Culture & Traditions Rites
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Just before young Gambian boys reach puberty they undergo the
circumcision ritual. Though the tradition is being eroded particularly
in the urban areas it is more adhered to up country in towns and
villages. The traditional ceremony is called Sunnaro in Mandingo
or harraf in Wolof. The ritual involves young boys
being led away in the bush for a number of days while they are
initiated into manhood and taught certain things such as tribal
traditions, sex, male responsibilities, elder respect and the
various medicinal uses of herbs and plants in the bush.
The circumcised boy must not divulge to anyone. In Mandingo
society it is the Kankurang
who leads the boys into the bush and is supposed to protect them
from evil spirits during their stay.
The circumcision includes the actual operation, an educational
programme for the circumcised children
and a big celebration. These elements don't have to be performed
in short intervals.
a) the actual operation (sunna):
some children are already circumcised at the age of one, some
of the boys in the hospital. If the circumcision is performed
in the bush, a whole group of either boys or girls is led to a
certain place. Often the children don't know what is waiting for
them, because they were told nice stories about the coming events.
The boys are fetched into a bush by a Kankurang. He's an unknown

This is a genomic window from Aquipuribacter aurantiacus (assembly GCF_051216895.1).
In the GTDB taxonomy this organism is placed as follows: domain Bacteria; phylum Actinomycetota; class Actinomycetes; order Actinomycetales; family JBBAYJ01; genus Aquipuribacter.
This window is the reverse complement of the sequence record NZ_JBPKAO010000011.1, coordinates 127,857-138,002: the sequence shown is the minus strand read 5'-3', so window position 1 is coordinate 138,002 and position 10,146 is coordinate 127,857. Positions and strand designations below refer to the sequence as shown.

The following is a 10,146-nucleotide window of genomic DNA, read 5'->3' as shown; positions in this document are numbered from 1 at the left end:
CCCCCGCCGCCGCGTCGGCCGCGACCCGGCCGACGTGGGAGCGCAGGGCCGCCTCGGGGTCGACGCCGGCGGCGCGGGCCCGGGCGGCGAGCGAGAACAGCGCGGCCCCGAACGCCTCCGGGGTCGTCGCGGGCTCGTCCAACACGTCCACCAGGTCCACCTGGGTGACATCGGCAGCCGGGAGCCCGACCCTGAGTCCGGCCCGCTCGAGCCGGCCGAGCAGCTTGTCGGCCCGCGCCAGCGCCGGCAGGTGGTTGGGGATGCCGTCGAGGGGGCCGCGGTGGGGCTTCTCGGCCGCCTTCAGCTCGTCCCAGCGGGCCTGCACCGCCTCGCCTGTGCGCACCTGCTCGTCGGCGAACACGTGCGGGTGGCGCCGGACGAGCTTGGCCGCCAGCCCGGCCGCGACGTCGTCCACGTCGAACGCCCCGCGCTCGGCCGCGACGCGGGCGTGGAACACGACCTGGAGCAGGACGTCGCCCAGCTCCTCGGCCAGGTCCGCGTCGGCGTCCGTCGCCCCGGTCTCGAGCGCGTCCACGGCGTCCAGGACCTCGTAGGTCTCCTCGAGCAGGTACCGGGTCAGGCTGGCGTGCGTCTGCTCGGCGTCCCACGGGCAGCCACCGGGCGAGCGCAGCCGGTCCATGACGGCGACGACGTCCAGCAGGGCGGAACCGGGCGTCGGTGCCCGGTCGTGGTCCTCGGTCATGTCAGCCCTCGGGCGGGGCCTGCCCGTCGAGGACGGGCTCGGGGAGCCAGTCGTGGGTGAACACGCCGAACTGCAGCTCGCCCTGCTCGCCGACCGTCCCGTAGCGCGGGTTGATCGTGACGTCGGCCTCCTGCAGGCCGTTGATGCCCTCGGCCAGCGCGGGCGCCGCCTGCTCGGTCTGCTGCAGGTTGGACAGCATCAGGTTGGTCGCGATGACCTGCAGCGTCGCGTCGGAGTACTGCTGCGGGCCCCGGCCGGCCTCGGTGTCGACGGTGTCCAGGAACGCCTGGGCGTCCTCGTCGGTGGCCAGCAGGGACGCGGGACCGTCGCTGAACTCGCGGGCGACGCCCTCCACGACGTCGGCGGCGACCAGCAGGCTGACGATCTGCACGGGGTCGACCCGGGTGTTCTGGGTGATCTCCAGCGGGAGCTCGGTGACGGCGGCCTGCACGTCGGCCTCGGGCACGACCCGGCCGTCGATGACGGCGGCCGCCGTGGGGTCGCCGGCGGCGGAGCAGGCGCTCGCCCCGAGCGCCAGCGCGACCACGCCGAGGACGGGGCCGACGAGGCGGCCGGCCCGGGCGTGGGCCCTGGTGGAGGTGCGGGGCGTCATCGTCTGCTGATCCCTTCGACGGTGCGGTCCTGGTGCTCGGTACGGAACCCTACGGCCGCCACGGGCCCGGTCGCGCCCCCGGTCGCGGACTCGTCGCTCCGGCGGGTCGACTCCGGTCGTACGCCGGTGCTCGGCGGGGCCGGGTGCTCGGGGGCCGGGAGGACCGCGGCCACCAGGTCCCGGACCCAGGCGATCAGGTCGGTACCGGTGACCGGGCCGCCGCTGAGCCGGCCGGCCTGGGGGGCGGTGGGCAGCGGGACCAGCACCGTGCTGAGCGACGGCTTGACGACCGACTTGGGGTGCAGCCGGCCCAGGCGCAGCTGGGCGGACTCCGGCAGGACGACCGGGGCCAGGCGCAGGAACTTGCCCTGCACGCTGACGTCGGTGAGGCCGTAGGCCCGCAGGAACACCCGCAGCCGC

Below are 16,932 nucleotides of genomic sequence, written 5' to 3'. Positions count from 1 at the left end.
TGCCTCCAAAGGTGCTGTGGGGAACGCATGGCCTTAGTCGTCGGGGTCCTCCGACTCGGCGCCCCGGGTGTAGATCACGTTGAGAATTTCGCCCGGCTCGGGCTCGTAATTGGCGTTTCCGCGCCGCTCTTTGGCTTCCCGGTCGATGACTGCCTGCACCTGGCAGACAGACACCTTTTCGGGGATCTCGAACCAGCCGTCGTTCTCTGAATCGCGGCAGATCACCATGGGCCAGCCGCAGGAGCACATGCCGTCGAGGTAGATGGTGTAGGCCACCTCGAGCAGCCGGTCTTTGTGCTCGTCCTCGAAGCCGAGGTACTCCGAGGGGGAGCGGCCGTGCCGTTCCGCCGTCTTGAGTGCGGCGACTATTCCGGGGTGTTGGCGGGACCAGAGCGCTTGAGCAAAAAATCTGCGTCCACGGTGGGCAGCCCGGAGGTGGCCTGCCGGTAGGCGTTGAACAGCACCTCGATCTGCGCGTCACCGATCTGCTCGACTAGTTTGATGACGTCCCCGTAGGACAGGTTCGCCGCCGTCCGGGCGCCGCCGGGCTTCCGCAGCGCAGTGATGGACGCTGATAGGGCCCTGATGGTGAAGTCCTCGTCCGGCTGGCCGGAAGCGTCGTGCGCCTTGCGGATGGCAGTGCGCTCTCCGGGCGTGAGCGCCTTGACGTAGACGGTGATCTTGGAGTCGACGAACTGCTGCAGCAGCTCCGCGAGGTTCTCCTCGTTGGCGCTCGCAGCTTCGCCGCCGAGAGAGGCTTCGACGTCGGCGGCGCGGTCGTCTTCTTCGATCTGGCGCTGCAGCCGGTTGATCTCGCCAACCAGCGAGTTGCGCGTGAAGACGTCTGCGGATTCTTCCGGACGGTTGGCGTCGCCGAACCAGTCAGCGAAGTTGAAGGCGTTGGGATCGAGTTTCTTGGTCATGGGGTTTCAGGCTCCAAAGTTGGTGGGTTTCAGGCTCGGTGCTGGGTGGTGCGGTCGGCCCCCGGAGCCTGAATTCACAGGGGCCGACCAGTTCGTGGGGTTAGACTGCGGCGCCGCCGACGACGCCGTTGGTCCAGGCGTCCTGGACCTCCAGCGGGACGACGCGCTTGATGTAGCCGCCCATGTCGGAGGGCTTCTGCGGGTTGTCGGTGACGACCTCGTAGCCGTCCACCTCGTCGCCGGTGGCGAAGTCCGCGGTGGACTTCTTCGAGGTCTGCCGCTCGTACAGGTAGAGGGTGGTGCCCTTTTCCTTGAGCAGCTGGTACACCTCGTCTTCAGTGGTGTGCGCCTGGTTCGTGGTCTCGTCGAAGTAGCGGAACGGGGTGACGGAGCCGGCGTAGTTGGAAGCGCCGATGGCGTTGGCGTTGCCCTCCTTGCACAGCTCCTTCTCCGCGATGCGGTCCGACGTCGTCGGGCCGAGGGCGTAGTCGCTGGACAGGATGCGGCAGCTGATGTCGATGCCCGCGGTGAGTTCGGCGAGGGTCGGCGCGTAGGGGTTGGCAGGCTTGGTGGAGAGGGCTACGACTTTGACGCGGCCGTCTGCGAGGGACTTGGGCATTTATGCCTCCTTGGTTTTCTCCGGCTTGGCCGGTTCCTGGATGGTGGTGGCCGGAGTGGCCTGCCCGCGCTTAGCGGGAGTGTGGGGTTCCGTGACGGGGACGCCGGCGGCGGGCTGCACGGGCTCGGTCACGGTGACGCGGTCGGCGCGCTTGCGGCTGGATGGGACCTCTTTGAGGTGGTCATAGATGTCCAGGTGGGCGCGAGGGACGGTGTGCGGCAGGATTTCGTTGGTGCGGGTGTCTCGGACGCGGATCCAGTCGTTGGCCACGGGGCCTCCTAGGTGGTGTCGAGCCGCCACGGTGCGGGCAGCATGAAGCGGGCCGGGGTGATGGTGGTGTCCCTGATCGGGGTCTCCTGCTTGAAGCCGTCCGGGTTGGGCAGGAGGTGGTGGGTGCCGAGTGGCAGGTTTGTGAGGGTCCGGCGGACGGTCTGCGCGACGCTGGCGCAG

person who is totally covered with leaves. Women mustn't look
at him. The person that circumcises (munkanoo (masc.) or ngansimbaa
fem.) is chosen by the village elders,
but isn't generally known. According to a young man, the circumcisor
didn`t work with his hands in his case, but was standing far away
and had some lemons with the names of the boys. He didn't know
how the actual operation was performed. He only felt a sudden
pain and saw he was bleeding (magic).
If a child isn't circumcised as a baby,
the first education will coincide
with the circumcision. During this time traditions (no Islamic
traditions), especially the necessity of honouring the elders
and obedience towards them, is passed on to the children in the
form of verses or songs. These songs are repeated every year at
the time of the circumcisions, so that the children never forget
them. During the time of the circumcision the children often have
to lie on the floor, mustn't wash or dance and are strictly punished,
e.g. with eating sand or being beaten (often all are punished
though only one was disobedient). The education can last some
days up to one month. The girls partly sleep in a special compound
in the village and go into the bush again and again during daytime.
When the children finally come out of the bush they are welcomed
in the village with a dance and they themselves have to dance,
c) About every tenth year a big
festival for those who have
been circumcised in the mean time takes place. Dancing is once
again an important element of the festival. Many relatives and
friend come to this festival from all over Gambia and the circumcised
children get many presents.